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Nature. 2008 May 8;453(7192):241-5. doi: 10.1038/nature06857. Epub 2008 Apr 2.

Imaging of Rab5 activity identifies essential regulators for phagosome maturation.

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Laboratory of Bioimaging and Cell Signaling, Graduate School of Biostudies, Kyoto University, Yoshida Konoe-cho, Sakyo-ku, Kyoto 606-8501, Japan.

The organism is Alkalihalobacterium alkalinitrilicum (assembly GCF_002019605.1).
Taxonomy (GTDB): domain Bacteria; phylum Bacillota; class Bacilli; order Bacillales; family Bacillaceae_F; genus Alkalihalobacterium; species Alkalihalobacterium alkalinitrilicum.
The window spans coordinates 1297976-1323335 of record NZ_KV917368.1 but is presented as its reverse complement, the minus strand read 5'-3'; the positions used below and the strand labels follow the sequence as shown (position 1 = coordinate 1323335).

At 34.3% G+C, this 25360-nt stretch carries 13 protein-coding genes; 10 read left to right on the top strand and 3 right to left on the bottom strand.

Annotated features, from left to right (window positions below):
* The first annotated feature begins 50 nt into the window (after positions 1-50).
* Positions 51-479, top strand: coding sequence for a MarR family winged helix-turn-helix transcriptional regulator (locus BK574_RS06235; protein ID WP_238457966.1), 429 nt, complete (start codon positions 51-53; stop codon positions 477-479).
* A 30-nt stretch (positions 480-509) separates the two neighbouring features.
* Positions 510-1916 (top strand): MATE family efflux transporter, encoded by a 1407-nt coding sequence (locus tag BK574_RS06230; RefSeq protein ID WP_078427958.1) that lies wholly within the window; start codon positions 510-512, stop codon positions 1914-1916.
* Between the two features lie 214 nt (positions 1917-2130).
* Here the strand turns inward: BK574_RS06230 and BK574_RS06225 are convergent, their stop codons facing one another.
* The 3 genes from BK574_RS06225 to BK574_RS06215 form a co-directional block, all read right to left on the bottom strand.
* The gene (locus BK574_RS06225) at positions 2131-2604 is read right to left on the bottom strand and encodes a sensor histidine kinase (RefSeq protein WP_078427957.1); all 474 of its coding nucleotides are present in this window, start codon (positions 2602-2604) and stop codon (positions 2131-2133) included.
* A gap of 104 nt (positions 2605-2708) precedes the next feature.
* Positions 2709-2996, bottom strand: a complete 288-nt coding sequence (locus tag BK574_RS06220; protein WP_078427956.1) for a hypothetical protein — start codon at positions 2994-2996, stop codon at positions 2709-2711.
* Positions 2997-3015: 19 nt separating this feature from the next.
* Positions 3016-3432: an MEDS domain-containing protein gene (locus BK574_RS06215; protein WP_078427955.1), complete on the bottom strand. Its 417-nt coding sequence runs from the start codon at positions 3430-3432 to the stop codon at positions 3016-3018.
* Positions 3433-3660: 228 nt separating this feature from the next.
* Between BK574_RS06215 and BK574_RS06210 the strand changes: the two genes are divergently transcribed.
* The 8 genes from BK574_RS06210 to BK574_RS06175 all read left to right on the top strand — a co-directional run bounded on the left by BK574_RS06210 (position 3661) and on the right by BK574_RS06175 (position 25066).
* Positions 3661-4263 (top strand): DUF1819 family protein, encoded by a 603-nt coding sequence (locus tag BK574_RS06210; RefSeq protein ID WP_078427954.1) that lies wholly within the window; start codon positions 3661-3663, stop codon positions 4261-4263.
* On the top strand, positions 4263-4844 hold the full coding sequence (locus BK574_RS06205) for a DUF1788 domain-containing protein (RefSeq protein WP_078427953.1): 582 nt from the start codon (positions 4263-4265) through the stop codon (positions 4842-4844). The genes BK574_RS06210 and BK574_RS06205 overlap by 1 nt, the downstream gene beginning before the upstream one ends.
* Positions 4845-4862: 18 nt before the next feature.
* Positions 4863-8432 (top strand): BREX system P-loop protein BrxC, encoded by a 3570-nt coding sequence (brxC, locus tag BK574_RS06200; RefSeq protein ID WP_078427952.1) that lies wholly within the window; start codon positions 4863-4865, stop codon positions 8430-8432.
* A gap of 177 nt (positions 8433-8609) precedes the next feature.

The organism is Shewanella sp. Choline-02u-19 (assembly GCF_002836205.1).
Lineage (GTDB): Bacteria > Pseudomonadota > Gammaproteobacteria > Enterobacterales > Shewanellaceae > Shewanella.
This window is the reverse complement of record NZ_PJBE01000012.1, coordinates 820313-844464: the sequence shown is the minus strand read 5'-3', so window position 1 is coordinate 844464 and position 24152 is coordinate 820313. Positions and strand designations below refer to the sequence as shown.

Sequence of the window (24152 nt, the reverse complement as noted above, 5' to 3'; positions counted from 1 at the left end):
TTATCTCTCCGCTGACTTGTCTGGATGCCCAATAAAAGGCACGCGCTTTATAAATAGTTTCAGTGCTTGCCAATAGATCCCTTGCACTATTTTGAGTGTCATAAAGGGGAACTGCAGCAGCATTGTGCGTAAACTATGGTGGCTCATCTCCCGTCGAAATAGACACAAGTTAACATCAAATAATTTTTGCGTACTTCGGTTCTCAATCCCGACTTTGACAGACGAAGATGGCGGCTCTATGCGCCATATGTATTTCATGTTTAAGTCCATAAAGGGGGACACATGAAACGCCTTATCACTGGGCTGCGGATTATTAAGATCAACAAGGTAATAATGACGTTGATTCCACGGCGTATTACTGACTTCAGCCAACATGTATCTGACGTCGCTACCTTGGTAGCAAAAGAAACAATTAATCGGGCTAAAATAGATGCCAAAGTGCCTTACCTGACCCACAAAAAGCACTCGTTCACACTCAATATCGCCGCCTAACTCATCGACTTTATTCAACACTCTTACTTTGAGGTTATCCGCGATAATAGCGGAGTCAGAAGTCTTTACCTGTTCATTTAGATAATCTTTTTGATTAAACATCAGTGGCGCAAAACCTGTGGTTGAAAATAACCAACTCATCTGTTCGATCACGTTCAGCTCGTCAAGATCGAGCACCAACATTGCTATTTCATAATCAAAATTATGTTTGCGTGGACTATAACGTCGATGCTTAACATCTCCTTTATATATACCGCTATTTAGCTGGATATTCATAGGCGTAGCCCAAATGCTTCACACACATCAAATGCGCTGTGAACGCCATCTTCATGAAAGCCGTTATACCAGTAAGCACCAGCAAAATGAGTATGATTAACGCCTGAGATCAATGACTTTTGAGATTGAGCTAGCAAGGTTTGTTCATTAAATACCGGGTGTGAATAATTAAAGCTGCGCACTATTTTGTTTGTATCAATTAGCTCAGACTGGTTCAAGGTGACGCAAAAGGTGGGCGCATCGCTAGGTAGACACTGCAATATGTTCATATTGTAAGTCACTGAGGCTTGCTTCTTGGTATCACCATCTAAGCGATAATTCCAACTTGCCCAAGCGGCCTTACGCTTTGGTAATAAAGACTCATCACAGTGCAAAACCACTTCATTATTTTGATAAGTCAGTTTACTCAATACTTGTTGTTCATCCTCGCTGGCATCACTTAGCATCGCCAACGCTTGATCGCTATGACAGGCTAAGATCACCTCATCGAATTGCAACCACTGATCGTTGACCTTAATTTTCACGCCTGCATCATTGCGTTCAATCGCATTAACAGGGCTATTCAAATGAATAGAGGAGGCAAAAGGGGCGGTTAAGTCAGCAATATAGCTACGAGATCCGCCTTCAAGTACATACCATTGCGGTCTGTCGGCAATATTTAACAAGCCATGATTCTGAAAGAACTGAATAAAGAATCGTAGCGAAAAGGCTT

Efficient phagocytosis of apoptotic cells is crucial for tissue homeostasis and the immune response. Rab5 is known as a key regulator of the early endocytic pathway and we have recently shown that Rab5 is also implicated in apoptotic cell engulfment; however, the precise spatio-temporal dynamics of Rab5 activity remain unknown. Here, using a newly developed fluorescence resonance energy transfer biosensor, we describe a change in Rab5 activity during the engulfment of apoptotic thymocytes. Rab5 activity on phagosome membranes began to increase on disassembly of the actin coat encapsulating phagosomes. Rab5 activation was either continuous or repetitive for up to 10 min, but it ended before the collapse of engulfed apoptotic cells. Expression of a dominant-negative mutant of Rab5 delayed this collapse of apoptotic thymocytes, showing a role for Rab5 in phagosome maturation. Disruption of microtubules with nocodazole inhibited Rab5 activation on the phagosome membrane without perturbing the engulfment of apoptotic cells. Furthermore, we found that Gapex-5 is the guanine nucleotide exchange factor essential for Rab5 activation during the engulfment of apoptotic cells. Gapex-5 was bound to a microtubule-tip-associating protein, EB1, whose depletion inhibited Rab5 activation during phagocytosis. We therefore propose a mechanistic model in which the recruitment of Gapex-5 to phagosomes through the microtubule network induces the transient Rab5 activation.

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